I recently wrote about how knowing your “why” is imperative in today’s world of work (some would say, it always has been). Following my promise to back that post with examples – this time, I’d like to share one from a few years ago.
Long before I got exposed to thought leaders such as Simon Sinek and Gary Vaynerchuk, I had an incident that taught me the value of patience and being the bigger person. I was doing a project for a B2B customer, working directly with one of their staff members – let’s call him “M”. For this specific project, I took a subcontractor who was also a bit known in my industry – let’s call her “J”.
“M” was a hard customer do work with. He had a state-of-mind of “squeezing contractors makes you a hero”. That is of course a non-productive approach, and was absolutely not the one his employer promotes. On the other side, “J” had a state-of-mind of “screwing the customer makes you a hero”. That is too, of course, a very bad approach, and is absolutely the opposite from the one I promote.
So, as you can imagine, “M” was squeezing me and my subcontractor “J”, and was unfair with us. Then, when it came to take a leadership decision in order to bring the project to success, “J” was reluctant to do anything beyond her comfort zone (although that’s exactly what I hired her to do), and threw the problem back at me.
In the end, I chose to cover up for “J”‘s mistakes myself, taking full responsibility, and save the project from a disaster. Then, when it was time to confront “M” and his unfair dissatisfaction (I saved the project, and did way beyond what was agreed in the first place), I took all that responsibility upon myself.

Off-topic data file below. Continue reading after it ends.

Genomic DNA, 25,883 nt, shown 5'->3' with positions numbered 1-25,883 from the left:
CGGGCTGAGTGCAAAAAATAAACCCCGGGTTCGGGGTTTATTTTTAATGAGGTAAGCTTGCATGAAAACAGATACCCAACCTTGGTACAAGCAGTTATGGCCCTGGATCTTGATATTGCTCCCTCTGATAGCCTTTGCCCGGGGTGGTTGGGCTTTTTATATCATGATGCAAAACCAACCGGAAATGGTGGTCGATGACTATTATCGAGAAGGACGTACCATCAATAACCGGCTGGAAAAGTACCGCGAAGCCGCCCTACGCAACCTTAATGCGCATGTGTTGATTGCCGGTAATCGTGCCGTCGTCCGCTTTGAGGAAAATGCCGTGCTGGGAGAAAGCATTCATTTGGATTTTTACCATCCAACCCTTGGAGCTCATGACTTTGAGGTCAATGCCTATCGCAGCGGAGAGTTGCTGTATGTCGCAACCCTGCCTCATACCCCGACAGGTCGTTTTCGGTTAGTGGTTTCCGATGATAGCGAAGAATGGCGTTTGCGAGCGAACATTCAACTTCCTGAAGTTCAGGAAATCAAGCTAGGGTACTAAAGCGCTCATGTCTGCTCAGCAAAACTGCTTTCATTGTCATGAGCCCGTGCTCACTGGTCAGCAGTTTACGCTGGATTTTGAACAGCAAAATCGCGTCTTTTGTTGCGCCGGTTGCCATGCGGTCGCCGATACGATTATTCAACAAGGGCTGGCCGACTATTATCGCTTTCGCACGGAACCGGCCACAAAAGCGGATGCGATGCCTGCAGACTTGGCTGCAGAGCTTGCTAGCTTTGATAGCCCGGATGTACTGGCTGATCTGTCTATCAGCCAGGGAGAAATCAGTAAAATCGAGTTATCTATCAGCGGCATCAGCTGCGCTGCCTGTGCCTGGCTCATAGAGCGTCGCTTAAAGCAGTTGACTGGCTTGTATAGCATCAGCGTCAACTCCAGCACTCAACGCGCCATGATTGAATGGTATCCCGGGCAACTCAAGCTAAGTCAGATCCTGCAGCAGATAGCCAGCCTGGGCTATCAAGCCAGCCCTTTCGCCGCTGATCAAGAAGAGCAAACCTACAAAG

After the project ended successfully, “M” clarified to me that “he will show me”, and complained to his supervisors. Then, the payment for both me and “J” got delayed… and delayed… and “M” disappeared completely. “J” was reluctant to do anything to satisfy the customer, and demanded that I will cover for her part, not caring for any later consequences.
That’s where I took my decision: I’m willing to “lose” now, in order to hopefully “win” more, later. I paid “J” her full part right away, and let the company “M” was working for (he already disappeared) not pay me for a few months.
Why? Because it bought me leverage. It made both sides “owe me”, and not the other way around. That company cannot complain about the service (which they had no real reason to, anyhow), since they themselves were unfair by not paying. Next time, they will have to pay more. My subcontractor “J” could never come with future demands, for she was selfish, and just wanted her cut. Next time, she will have to give more, and for less.
And me? I took the risk and believed that every day I’m still not paid – I’m buying leverage. Why? because we are in the same business community. Same market. Same industry. We will all meet again around the corner… So, being the bigger person and doing the right thing will not only guarantee I will get paid eventually – but will also grow my reputation, and what people will say about me behind my back. It is as if, in some way, I chose to get paid later, and invest that money for a certain amount of time to grow my reputation.
This is not just “Kumbaya” and “be a good person” – It’s smart marketing and branding for the longer term. It’s an ROI positive investment.
Here’s what happened, in the following months:
- “M” is no longer working for that company.
- “J” went out of business, and went to pursue a different career.
- They both disappeared from my market.
- I got fully paid, eventually, with an apologize by the company for “M” and his behavior.
- That company became later on one of my biggest, most-trusted, long-term customers.
Therefore, here are my takeaways from this post:
- First, execute and take action. Only afterwards, go talk. Pursue justice from a position of strength, after gaining leverage.
- Reputation is more important than brand. It’s not your logo, or website, not your PR and not even testimonials from customers in your website. It’s what they actually say about you behind your back.
- When you know your why, your industry and market are your community. You are there because you want to, and you are there to stay.
- Therefore, since everybody meets around the corner, you play for the long run.
- You become patient, and it helps you win.